Herbicide selectivity and species composition Certain herbicides are effective on different mixtures of brush species and herbs. However, forest weed communities are far more diverse than agricultural fields, so several products may be required in a tank-mix. For example, if a recent cutover has developed a cover of grasses and forbs such as tansy ragwort and thistles-plus vine maple, elderberry, and salmonberry in the draws-a single product will merely change species composition. A site-preparation mixture for such a target group might include sulfometuron, glyphosate, and clopyralid, each at a dosage capable of removing a target species. This may be a costly prescription, but is much less costly than repeated applications, each of which may be inadequate. In tank-mixes, however, each product must not exceed the rate of application given on the label.

Dormant Application

Make most dormant applications when conifer buds have begun to swell but have not opened in late winter or early spring and before deciduous brush has not leafed out. Exclusively water-soluble products generally are not used at this time. Dormant applications are used where Douglas-fir or true firs are established and require release from brush that is susceptible at this season. Unless the brush species retain green foliage during winter, oil is used for the herbicide carrier on bare deciduous brush stems. Emulsions containing oil may be as effective on the persistent-leaved evergreen brush. Pines, especially ponderosa, are sensitive to dormant sprays, particularly those containing oil, after the end of January. Sprays containing oil appreciably increase the cost of treatment, leading to decreased reliance on dormant sprays. Spraying well before bud swell may be best for Scotch broom.

Herbicides Triclopyr esters and 2,4-D ester are the most frequently used products in dormant applications. They are generally applied by helicopter in low volumes of oil or water-oil mixtures. Other types of ground apparatus are not well adapted to this type of treatment. There are no known substitutes for oil on stems of certain deciduous brush species and Scotch broom when there are no leaves. Water is appropriate on evergreen brush; adding a surfactant or 5% oil may improve results.

Basal Application

The basal application method is generally used to selectively treat individual woody plants. This method also lengthens the period of time that brush can be sprayed; basal applications are effective from January to November. For basal treatments, mix the herbicide with oil and apply completely around the lower 15 inches of a tree trunk or brush stem, soaking the trunk liberally to the ground line. Basal treatments usually control even larger hardwood trees with thick bark. Application is easiest if the base of the tree is scraped bare of moss and debris before treating. While allowing for selective brush control, this method can use a large amount of herbicide and oil. In some cases frill or stem injection can be faster and use less material. Spring applications may produce the best top kill, whereas summer and fall sprays may give better sprout control. Winter treatments may require a higher volume of spray with higher concentration as well.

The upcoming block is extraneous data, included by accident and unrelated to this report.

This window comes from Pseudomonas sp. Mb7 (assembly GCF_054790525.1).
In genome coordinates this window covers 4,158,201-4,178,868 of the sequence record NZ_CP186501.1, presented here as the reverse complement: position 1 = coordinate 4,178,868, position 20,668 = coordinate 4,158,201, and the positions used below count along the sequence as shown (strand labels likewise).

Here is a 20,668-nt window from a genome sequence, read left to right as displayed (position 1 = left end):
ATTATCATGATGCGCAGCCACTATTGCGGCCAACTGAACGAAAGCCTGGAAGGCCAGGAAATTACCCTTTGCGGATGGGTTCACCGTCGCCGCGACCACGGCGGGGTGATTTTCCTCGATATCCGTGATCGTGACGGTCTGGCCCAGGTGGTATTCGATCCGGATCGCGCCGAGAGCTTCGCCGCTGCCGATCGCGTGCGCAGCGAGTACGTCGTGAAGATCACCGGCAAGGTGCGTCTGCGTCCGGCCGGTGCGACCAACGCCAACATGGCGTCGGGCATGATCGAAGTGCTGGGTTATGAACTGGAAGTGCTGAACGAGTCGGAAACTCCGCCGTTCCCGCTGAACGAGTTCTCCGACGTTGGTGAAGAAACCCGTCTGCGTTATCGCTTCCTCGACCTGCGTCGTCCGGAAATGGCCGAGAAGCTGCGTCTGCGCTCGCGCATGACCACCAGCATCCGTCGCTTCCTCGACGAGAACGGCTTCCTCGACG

Herbicides Basal sprays always are applied with oil as a carrier, using either one of the basal carrier oils now available, kerosene, or plant seed oils. Diesel oil can also be used since it is readily available, but is not as good of a carrier on some species because it can damage plant tissue and interfere with herbicide uptake. Rates are 4 to 20 lb ai of triclopyr ester herbicide (e.g., 1 to 5 gal Garlon 4 Ultra) to each 100 gal of oil used, or 1% to 5% by volume. The concentration used for basal sprays is much greater than for foliage sprays. For success, the stem must be soaked and thoroughly covered throughout the treatment area. Note that when trash is kicked away from the base, thinner bark is often exposed. If all of this is treated, thicker bark above may not need coverage. Results from basal treatments are not apparent immediately. Often the tree will leaf out and die back one or two years before finally dying. Incompletely covering the circumference leads to sprouting, and the entire tree is likely to survive.

Low-volume Basal Bark Treatment

For susceptible woody plants with stems less than 6 inches in diameter at the base, mix 4 to 30 gal of a 4 lb ai triclopyr ester in enough oil to make 100 gal of spray mixture (4% to 30% by volume). Apply with backpack sprayer, using low pressure and a solid cone or flat fan nozzle. Spray basal parts of brush and tree trunks to thoroughly wet lower stems, including root collar area, but not to the point of runoff. Vary herbicide concentrations with size and susceptibility of species treated. Apply at any time from January to November except when snow or water prevents spraying to the ground line. Avoid treating when bark is soaking wet with water.

Thin-line Basal Bark Treatment

To control susceptible woody plants with stem diameters less than 6 inches, apply undiluted triclopyr ester product in a thin stream to all sides of lower stems as allowed on the label. Direct the stream horizontally to apply a narrow band of herbicide around each stem or clump. Up to 0.5 oz of chemical will be needed to treat single stems, and from 1 to 3 oz to treat clumps of stems. Use an applicator metered or calibrated to deliver the small amounts required. A D2 nozzle gives the desired stream. This is effective on sprouts with smooth exposed bark.

Cut Surface Applications: Hack-and-Squirt, Stem Injection and Cut Stump Treatment